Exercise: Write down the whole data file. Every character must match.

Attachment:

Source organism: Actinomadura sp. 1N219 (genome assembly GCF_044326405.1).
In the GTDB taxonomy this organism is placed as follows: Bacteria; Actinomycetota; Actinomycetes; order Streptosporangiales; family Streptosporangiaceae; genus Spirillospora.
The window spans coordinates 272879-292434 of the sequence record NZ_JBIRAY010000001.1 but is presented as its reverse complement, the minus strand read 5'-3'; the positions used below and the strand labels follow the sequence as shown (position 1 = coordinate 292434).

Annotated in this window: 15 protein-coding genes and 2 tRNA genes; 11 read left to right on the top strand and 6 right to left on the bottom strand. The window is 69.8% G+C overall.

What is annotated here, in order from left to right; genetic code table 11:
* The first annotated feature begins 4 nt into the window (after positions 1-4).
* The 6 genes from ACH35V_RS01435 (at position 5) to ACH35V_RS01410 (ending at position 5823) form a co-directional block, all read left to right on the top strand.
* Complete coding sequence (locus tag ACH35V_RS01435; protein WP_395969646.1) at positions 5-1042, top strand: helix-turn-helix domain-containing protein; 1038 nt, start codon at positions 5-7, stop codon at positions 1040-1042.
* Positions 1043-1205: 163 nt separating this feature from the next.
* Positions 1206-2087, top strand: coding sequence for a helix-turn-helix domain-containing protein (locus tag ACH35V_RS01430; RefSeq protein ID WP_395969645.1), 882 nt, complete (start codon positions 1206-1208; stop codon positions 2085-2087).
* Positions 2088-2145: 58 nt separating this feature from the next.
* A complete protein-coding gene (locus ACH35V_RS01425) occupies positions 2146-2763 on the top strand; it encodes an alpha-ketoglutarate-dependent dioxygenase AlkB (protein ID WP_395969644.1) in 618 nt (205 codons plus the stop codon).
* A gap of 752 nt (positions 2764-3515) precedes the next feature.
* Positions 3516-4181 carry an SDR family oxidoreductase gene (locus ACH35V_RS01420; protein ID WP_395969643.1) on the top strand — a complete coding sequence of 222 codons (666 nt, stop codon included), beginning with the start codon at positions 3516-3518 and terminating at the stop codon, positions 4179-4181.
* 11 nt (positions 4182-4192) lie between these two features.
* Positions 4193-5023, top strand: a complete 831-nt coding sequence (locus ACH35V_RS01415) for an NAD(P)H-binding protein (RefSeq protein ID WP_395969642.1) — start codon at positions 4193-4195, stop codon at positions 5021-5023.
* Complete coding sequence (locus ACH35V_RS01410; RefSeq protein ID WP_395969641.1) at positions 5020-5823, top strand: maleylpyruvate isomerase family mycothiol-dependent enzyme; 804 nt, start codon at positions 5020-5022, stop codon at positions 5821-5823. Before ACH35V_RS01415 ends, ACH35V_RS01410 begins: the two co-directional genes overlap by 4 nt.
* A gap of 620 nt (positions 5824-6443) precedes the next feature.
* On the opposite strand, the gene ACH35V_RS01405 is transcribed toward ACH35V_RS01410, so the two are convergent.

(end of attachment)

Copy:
Source organism: Actinomadura sp. 1N219 (genome assembly GCF_044326405.1).
In the GTDB taxonomy this organism is placed as follows: Bacteria; Actinomycetota; Actinomycetes; order Streptosporangiales; family Streptosporangiaceae; genus Spirillospora.
The window spans coordinates 272879-292434 of the sequence record NZ_JBIRAY010000001.1 but is presented as its reverse complement, the minus strand read 5'-3'; the positions used below and the strand labels follow the sequence as shown (position 1 = coordinate 292434).

Annotated in this window: 15 protein-coding genes and 2 tRNA genes; 11 read left to right on the top strand and 6 right to left on the bottom strand. The window is 69.8% G+C overall.

What is annotated here, in order from left to right; genetic code table 11:
* The first annotated feature begins 4 nt into the window (after positions 1-4).
* The 6 genes from ACH35V_RS01435 (at position 5) to ACH35V_RS01410 (ending at position 5823) form a co-directional block, all read left to right on the top strand.
* Complete coding sequence (locus tag ACH35V_RS01435; protein WP_395969646.1) at positions 5-1042, top strand: helix-turn-helix domain-containing protein; 1038 nt, start codon at positions 5-7, stop codon at positions 1040-1042.
* Positions 1043-1205: 163 nt separating this feature from the next.
* Positions 1206-2087, top strand: coding sequence for a helix-turn-helix domain-containing protein (locus tag ACH35V_RS01430; RefSeq protein ID WP_395969645.1), 882 nt, complete (start codon positions 1206-1208; stop codon positions 2085-2087).
* Positions 2088-2145: 58 nt separating this feature from the next.
* A complete protein-coding gene (locus ACH35V_RS01425) occupies positions 2146-2763 on the top strand; it encodes an alpha-ketoglutarate-dependent dioxygenase AlkB (protein ID WP_395969644.1) in 618 nt (205 codons plus the stop codon).
* A gap of 752 nt (positions 2764-3515) precedes the next feature.
* Positions 3516-4181 carry an SDR family oxidoreductase gene (locus ACH35V_RS01420; protein ID WP_395969643.1) on the top strand — a complete coding sequence of 222 codons (666 nt, stop codon included), beginning with the start codon at positions 3516-3518 and terminating at the stop codon, positions 4179-4181.
* 11 nt (positions 4182-4192) lie between these two features.
* Positions 4193-5023, top strand: a complete 831-nt coding sequence (locus ACH35V_RS01415) for an NAD(P)H-binding protein (RefSeq protein ID WP_395969642.1) — start codon at positions 4193-4195, stop codon at positions 5021-5023.
* Complete coding sequence (locus ACH35V_RS01410; RefSeq protein ID WP_395969641.1) at positions 5020-5823, top strand: maleylpyruvate isomerase family mycothiol-dependent enzyme; 804 nt, start codon at positions 5020-5022, stop codon at positions 5821-5823. Before ACH35V_RS01415 ends, ACH35V_RS01410 begins: the two co-directional genes overlap by 4 nt.
* A gap of 620 nt (positions 5824-6443) precedes the next feature.
* On the opposite strand, the gene ACH35V_RS01405 is transcribed toward ACH35V_RS01410, so the two are convergent.